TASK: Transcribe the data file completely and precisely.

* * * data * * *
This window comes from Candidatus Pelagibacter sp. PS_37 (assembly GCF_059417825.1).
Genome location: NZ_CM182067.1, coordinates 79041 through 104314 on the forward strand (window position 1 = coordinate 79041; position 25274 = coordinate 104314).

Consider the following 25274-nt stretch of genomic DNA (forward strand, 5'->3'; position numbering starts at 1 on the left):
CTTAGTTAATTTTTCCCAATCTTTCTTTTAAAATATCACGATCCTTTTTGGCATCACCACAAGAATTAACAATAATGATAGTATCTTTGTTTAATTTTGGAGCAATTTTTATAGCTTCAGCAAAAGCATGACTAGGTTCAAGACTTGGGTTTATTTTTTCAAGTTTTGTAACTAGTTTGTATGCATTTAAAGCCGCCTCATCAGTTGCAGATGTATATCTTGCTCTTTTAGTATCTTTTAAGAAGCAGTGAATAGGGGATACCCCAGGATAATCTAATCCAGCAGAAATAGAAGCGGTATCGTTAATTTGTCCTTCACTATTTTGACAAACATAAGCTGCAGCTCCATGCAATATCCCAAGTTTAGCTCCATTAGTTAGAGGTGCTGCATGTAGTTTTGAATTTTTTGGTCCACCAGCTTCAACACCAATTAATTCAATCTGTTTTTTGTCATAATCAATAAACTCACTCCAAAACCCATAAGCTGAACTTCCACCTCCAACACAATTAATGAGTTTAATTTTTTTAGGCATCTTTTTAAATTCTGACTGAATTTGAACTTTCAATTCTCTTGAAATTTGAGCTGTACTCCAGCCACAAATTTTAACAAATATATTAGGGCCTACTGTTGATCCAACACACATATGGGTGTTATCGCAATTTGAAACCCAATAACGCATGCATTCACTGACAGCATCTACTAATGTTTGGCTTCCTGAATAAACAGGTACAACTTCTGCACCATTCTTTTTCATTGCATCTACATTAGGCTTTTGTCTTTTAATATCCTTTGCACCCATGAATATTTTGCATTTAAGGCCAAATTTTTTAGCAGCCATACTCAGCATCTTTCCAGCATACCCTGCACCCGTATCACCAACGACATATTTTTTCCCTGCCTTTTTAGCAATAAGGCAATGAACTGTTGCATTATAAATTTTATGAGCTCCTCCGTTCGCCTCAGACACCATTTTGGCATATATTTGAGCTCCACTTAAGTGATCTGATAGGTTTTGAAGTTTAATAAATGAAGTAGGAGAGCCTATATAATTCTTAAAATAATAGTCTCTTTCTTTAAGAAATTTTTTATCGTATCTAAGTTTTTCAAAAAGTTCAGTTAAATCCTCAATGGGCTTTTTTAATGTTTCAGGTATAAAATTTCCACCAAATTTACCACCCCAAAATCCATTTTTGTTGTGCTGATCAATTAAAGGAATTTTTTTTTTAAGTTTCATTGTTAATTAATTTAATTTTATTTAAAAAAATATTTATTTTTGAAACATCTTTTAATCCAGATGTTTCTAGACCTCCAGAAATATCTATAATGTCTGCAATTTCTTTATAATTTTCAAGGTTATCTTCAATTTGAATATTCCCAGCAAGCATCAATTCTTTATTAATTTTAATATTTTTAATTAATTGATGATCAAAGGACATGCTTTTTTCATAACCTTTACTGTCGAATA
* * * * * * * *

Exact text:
This window comes from Candidatus Pelagibacter sp. PS_37 (assembly GCF_059417825.1).
Genome location: NZ_CM182067.1, coordinates 79041 through 104314 on the forward strand (window position 1 = coordinate 79041; position 25274 = coordinate 104314).

Consider the following 25274-nt stretch of genomic DNA (forward strand, 5'->3'; position numbering starts at 1 on the left):
CTTAGTTAATTTTTCCCAATCTTTCTTTTAAAATATCACGATCCTTTTTGGCATCACCACAAGAATTAACAATAATGATAGTATCTTTGTTTAATTTTGGAGCAATTTTTATAGCTTCAGCAAAAGCATGACTAGGTTCAAGACTTGGGTTTATTTTTTCAAGTTTTGTAACTAGTTTGTATGCATTTAAAGCCGCCTCATCAGTTGCAGATGTATATCTTGCTCTTTTAGTATCTTTTAAGAAGCAGTGAATAGGGGATACCCCAGGATAATCTAATCCAGCAGAAATAGAAGCGGTATCGTTAATTTGTCCTTCACTATTTTGACAAACATAAGCTGCAGCTCCATGCAATATCCCAAGTTTAGCTCCATTAGTTAGAGGTGCTGCATGTAGTTTTGAATTTTTTGGTCCACCAGCTTCAACACCAATTAATTCAATCTGTTTTTTGTCATAATCAATAAACTCACTCCAAAACCCATAAGCTGAACTTCCACCTCCAACACAATTAATGAGTTTAATTTTTTTAGGCATCTTTTTAAATTCTGACTGAATTTGAACTTTCAATTCTCTTGAAATTTGAGCTGTACTCCAGCCACAAATTTTAACAAATATATTAGGGCCTACTGTTGATCCAACACACATATGGGTGTTATCGCAATTTGAAACCCAATAACGCATGCATTCACTGACAGCATCTACTAATGTTTGGCTTCCTGAATAAACAGGTACAACTTCTGCACCATTCTTTTTCATTGCATCTACATTAGGCTTTTGTCTTTTAATATCCTTTGCACCCATGAATATTTTGCATTTAAGGCCAAATTTTTTAGCAGCCATACTCAGCATCTTTCCAGCATACCCTGCACCCGTATCACCAACGACATATTTTTTCCCTGCCTTTTTAGCAATAAGGCAATGAACTGTTGCATTATAAATTTTATGAGCTCCTCCGTTCGCCTCAGACACCATTTTGGCATATATTTGAGCTCCACTTAAGTGATCTGATAGGTTTTGAAGTTTAATAAATGAAGTAGGAGAGCCTATATAATTCTTAAAATAATAGTCTCTTTCTTTAAGAAATTTTTTATCGTATCTAAGTTTTTCAAAAAGTTCAGTTAAATCCTCAATGGGCTTTTTTAATGTTTCAGGTATAAAATTTCCACCAAATTTACCACCCCAAAATCCATTTTTGTTGTGCTGATCAATTAAAGGAATTTTTTTTTTAAGTTTCATTGTTAATTAATTTAATTTTATTTAAAAAAATATTTATTTTTGAAACATCTTTTAATCCAGATGTTTCTAGACCTCCAGAAATATCTATAATGTCTGCAATTTCTTTATAATTTTCAAGGTTATCTTCAATTTGAATATTCCCAGCAAGCATCAATTCTTTATTAATTTTAATATTTTTAATTAATTGATGATCAAAGGACATGCTTTTTTCATAACCTTTACTGTCGAATA